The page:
Well, on this day today, there are approximately 130 million girls not in school due to a number of barriers including poverty, child marriage, gender based violence and lack of access to safe and hygienic sanitation needs. To translate, some of those 130 million girls are not at school because of period poverty. They don’t have a safe and hygienic bathroom at school to manage their menstruation, or they don’t have access to products that help them manage it safely and hygienically. A slight but still relevant deviation; I have my period right now and just got up mid paragraph to go to the toilet, changed my pad, cleaned myself and came back to my desk to get on with my work- I wanted to illustrate the contrast I, and most likely you the reader, are living compared to hundreds of millions of people living without access to facilities and products like this. 130 million girls are not in school. Hygiene poverty, period poverty, it is happening in almost every country in the world, including our own. What are we doing? Why haven’t we humans sorted this out yet? Why isn’t every Australian who can afford period products using Tsuno? I have so many questions.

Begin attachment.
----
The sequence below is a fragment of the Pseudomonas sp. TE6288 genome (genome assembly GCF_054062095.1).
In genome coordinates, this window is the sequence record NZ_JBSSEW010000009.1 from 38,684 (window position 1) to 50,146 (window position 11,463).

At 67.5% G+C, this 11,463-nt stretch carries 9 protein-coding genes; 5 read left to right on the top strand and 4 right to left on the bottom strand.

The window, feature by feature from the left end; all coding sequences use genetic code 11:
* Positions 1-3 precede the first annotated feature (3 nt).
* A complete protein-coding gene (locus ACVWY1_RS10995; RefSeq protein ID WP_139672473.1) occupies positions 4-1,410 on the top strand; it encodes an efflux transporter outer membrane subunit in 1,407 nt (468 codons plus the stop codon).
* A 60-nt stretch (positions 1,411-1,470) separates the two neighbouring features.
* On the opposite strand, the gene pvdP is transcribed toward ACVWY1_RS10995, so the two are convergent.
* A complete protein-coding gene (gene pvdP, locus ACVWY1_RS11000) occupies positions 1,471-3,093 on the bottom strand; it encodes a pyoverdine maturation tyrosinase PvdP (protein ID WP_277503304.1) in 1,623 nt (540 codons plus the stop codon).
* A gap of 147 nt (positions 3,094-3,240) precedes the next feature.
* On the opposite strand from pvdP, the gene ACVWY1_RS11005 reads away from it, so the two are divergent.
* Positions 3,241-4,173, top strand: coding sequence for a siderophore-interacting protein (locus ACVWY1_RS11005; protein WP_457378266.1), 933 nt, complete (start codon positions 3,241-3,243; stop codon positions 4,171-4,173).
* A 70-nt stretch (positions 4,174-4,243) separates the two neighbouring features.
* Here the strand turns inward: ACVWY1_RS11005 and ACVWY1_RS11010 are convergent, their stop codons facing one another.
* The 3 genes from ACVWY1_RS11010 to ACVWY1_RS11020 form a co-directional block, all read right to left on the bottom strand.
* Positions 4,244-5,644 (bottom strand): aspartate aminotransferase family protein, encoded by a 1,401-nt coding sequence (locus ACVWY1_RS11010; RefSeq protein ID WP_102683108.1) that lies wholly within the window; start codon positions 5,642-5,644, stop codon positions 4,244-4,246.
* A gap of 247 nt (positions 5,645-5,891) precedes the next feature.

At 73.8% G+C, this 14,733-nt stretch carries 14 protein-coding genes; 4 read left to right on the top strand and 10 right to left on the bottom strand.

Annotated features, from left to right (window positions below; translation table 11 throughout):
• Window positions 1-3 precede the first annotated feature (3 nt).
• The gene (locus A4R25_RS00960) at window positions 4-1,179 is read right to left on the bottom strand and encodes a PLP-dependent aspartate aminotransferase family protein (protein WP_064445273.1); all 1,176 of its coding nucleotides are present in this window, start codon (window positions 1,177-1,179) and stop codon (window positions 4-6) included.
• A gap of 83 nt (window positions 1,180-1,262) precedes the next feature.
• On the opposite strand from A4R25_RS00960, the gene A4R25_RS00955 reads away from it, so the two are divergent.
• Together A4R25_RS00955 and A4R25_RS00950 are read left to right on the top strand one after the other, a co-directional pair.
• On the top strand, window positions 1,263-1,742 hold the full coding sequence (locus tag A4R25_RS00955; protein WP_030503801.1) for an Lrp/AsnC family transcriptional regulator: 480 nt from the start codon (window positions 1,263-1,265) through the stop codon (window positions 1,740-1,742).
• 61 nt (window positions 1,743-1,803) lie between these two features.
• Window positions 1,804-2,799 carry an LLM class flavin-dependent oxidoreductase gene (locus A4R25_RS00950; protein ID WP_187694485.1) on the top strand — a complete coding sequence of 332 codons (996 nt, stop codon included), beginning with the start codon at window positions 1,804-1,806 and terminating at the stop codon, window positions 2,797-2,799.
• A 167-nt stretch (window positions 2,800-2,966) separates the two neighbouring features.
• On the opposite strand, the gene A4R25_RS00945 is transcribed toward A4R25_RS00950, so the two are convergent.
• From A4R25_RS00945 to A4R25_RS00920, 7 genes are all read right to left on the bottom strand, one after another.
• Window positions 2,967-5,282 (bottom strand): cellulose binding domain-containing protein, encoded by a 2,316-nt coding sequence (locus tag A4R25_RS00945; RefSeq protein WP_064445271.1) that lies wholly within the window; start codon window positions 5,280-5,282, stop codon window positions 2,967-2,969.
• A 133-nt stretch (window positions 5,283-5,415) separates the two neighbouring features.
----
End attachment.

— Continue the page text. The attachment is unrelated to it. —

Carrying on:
Can you share a funny/heart-warming period story with us to finish up?